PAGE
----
motorcycles on road in maryland
In part one of this article, we covered two common types of motorcycle accidents, along with providing some basic tips on how they can be avoided. In this article, we are going to pick up where we left off. Let’s take a look at a few more types of motorcycle crashes.

Lane Splitting

This is an accident which can occur when a motorcycle is driving on the lane line between rows of cars. Lane splitting is an action which is legal in some states while it is outlawed in others, so it is important for motorcycle riders to know whether or not it is allowed where they are riding. There are plenty of ways in which an accident can result when a motorcycle is splitting two lanes, such as a car attempting to change lanes while a motorcycle comes up from behind. Also, if traffic is congested, the tight corridor could be difficult for the rider to manage, and he or she may clip a mirror or something else sticking out from a vehicle. If lane splitting is legal where you ride, and you decide to do it, be extra aware of your surroundings and do your best to anticipate the moves of the cars around you.

Riding While Intoxicated

Of all the types of accidents on our list, this one is by far the easiest to avoid – simply put, you should not ride your motorcycle (or drive any vehicle) while intoxicated. That’s the end of the story. If you don’t get on your bike after you have been drinking, you can’t get into a crash as a result of your intoxication. Riding a motorcycle is a challenging task when sober – it should not be attempted after alcohol has been consumed. Of course, in addition to being extremely dangerous, riding your motorcycle while intoxicated is very much illegal.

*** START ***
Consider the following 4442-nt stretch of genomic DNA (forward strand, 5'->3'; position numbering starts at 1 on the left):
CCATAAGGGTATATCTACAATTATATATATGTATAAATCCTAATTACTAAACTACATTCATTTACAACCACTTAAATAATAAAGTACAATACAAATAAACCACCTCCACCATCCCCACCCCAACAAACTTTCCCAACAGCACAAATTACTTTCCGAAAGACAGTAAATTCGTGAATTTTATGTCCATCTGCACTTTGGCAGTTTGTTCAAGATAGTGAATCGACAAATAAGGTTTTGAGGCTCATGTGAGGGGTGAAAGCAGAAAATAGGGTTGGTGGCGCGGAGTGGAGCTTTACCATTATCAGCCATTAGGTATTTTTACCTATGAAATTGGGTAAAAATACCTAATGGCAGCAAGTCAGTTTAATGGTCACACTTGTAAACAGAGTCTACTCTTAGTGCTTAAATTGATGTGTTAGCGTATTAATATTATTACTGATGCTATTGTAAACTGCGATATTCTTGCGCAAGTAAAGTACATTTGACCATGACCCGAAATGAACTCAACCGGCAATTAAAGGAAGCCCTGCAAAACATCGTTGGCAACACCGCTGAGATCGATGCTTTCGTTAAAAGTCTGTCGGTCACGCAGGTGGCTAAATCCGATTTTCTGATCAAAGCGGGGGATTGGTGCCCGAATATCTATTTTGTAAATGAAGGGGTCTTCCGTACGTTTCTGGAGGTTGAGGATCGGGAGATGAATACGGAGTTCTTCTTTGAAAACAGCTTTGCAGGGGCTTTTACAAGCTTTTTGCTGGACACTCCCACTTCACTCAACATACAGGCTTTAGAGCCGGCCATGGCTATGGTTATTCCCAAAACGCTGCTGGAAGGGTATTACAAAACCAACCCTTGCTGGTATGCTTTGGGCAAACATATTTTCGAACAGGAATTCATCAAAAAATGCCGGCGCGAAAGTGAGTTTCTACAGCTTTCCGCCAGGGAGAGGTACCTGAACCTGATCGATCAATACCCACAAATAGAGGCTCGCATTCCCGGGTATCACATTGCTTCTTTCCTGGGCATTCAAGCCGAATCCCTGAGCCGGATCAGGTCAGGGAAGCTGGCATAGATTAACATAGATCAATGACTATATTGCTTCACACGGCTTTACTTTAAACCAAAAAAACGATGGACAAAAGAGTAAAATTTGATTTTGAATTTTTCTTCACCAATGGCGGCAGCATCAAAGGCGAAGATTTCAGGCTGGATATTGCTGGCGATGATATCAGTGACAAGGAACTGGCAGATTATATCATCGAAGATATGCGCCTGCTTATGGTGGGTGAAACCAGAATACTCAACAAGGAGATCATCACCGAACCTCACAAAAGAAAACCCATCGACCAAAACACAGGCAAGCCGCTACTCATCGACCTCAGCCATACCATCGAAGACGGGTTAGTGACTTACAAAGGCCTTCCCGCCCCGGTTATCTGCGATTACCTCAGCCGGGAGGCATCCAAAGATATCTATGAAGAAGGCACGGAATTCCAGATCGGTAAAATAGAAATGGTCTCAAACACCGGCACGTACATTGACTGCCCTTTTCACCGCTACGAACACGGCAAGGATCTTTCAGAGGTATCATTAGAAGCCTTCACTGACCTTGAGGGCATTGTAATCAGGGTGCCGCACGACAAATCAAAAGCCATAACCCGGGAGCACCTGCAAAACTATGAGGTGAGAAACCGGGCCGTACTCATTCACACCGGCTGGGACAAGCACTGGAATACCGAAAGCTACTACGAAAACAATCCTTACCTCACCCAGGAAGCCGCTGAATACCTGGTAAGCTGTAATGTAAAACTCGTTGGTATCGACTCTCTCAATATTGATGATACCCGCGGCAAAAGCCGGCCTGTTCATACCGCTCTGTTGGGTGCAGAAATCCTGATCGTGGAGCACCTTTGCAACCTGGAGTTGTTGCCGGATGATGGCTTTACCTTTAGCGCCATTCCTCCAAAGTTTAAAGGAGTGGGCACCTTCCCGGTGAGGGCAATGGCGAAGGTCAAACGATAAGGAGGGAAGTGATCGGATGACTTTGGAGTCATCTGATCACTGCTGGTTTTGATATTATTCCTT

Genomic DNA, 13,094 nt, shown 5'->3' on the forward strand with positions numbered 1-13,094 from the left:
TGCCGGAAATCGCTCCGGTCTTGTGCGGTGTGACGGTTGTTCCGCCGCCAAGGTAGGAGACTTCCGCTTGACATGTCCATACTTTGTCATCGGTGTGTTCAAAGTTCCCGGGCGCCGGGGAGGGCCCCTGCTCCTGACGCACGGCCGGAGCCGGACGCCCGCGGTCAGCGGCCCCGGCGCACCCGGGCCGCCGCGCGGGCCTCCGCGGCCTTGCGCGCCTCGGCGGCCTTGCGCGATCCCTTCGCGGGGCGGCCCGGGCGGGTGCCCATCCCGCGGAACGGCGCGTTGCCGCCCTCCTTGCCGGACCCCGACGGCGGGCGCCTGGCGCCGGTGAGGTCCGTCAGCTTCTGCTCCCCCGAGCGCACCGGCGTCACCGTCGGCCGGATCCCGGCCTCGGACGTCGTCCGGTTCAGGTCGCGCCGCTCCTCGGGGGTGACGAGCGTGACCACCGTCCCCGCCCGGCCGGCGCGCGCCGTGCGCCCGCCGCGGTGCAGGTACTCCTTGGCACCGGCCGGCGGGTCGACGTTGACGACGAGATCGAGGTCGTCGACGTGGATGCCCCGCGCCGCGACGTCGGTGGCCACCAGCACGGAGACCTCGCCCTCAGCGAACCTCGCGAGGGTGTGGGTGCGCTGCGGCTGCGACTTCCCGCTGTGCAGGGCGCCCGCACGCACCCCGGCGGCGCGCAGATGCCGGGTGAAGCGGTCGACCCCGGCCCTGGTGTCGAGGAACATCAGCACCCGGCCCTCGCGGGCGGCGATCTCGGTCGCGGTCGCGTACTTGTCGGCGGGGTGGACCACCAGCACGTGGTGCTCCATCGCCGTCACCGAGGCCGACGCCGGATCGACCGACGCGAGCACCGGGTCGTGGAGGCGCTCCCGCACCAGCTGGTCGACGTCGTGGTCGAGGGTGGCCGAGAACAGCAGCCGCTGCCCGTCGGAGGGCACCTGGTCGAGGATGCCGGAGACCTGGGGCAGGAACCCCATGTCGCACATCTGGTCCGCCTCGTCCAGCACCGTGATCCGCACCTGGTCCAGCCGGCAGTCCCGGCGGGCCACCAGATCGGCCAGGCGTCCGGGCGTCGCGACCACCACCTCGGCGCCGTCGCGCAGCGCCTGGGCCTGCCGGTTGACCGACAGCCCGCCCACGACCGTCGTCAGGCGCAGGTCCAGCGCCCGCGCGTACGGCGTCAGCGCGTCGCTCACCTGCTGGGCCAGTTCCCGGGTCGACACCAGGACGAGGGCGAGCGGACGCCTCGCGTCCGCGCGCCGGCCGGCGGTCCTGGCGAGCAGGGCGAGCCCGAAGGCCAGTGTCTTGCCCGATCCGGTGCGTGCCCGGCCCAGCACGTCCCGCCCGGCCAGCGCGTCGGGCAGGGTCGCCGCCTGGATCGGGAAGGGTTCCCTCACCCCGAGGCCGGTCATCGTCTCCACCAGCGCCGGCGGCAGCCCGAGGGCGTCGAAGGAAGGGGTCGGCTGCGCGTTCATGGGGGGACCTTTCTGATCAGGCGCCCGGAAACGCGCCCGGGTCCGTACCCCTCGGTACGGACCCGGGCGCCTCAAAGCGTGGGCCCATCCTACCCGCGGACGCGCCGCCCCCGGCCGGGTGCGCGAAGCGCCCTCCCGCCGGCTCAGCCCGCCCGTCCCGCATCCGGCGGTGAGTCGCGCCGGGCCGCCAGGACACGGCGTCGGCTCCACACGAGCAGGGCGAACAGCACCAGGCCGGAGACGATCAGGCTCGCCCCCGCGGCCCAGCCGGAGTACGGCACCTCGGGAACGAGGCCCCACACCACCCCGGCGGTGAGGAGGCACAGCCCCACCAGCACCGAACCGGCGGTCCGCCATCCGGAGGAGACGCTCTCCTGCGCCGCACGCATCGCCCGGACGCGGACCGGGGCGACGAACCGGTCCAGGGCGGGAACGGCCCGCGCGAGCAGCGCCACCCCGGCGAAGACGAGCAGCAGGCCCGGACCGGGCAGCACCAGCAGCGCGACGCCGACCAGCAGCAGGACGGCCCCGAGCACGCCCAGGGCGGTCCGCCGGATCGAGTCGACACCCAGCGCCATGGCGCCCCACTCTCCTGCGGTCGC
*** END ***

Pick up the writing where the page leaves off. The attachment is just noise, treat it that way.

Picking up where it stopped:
Losing Control in a Corner

One of the great things about riding a motorcycle is the bike’s ability to handle turns with impressive agility. It is fun to go through a corner and come out the other side cleanly, but corners can also be the cause of many accidents. If you enter a corner too quickly, for instance, you may not be able to negotiate it before losing control of the bike. Also, the conditions you encounter will have a lot to do with your ability to maintain control all the way around a bend. There is far more traction on dry pavement than on a loose gravel surface. Asses the conditions you are facing at the moment and manage your speed accordingly before you go into a turn.

The types of motorcycle accidents listed in this article – and in part one – are just a sampling of what can take place out on the roads. In the end, the motorcycle rider can go a long way toward keeping himself or herself upright just by paying attention and riding in a responsible manner. Stay safe out there!

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